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as well as what their unique societal concerns may be—projects are more likely to address existing needs and thus stand a better chance of succeeding than those thought up by a research and development team in a far-off locale with the aim of selling a product that their company already makes. One method for corporations to understand the needs of the poor is to engage directly with them. Nokia, for example, sends “user anthropologists” around the world to engage directly with the poor to uncover what they value in a mobile phone.21 Nokia has used observation and innovation from the bottom to become the handset leader in the developing world. Another method is to engage in partnerships. Such partnerships may help corporations radically redefine their role in the developing world, in terms of not taking a technologycentric approach nor even a profitoriented approach in their attempts to find the best solutions to a given challenge. There are signs that corporations are open to adopting such an approach: in a recent interview, Bill Gates indicated that Microsoft is open to such a “creative capitalism” approach.22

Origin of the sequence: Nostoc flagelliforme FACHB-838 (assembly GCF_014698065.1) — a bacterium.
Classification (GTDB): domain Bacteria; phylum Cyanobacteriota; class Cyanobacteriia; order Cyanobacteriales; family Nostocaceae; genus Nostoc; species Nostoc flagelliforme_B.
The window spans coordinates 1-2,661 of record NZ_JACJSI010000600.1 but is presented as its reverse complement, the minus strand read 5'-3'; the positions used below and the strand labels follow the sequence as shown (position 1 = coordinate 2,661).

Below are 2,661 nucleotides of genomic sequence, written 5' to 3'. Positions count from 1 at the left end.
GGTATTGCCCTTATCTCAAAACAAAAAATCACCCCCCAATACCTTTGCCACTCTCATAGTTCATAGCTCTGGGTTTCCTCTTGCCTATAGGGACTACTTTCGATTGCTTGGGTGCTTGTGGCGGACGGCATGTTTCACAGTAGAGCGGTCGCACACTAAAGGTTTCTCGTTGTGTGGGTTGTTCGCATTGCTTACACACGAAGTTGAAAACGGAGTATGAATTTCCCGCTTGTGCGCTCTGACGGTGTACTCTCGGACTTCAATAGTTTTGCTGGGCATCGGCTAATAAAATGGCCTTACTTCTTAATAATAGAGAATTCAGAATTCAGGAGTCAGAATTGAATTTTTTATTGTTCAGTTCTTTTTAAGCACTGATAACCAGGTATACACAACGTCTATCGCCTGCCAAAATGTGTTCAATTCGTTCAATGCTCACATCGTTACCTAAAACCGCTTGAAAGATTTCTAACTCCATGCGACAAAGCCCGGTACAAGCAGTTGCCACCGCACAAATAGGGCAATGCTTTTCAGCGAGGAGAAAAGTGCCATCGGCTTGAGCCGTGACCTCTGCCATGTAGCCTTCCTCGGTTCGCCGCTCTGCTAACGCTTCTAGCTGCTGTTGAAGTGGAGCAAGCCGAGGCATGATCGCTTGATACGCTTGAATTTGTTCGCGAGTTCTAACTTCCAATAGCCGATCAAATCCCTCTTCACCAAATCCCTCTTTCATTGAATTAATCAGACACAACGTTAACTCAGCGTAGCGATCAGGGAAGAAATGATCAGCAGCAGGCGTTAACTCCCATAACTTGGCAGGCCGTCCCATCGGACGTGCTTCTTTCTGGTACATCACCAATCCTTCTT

Innovative Bottom-Up and Top-Down Mobile Phone Usage in the African Context
The level of innovation demonstrated from the bottom has been impressive, to the point where global companies have started to
“Bottom-Up” Meeting “TopDown” Initiatives When ICT-related development projects are well thought out, technologically appropriate, and designed with long term sustainability and the empowerment of the localities in mind, they can bring about real socio-economic benefit.24 Yet, the question remains how to address effectively all of the above conditions. Discovering the true needs and demands of the poor requires their input and involvement. Determining whether these needs can be met through technology and then establishing how to do so may best be done by those with pre-existing technological expertise. The challenge is to establish a feedback loop between the top and bottom, in order to understand local communities’ needs and, if called for, develop appropriate technology-based projects. Collaborative partnerships between universities, governments, nongovernmental organizations and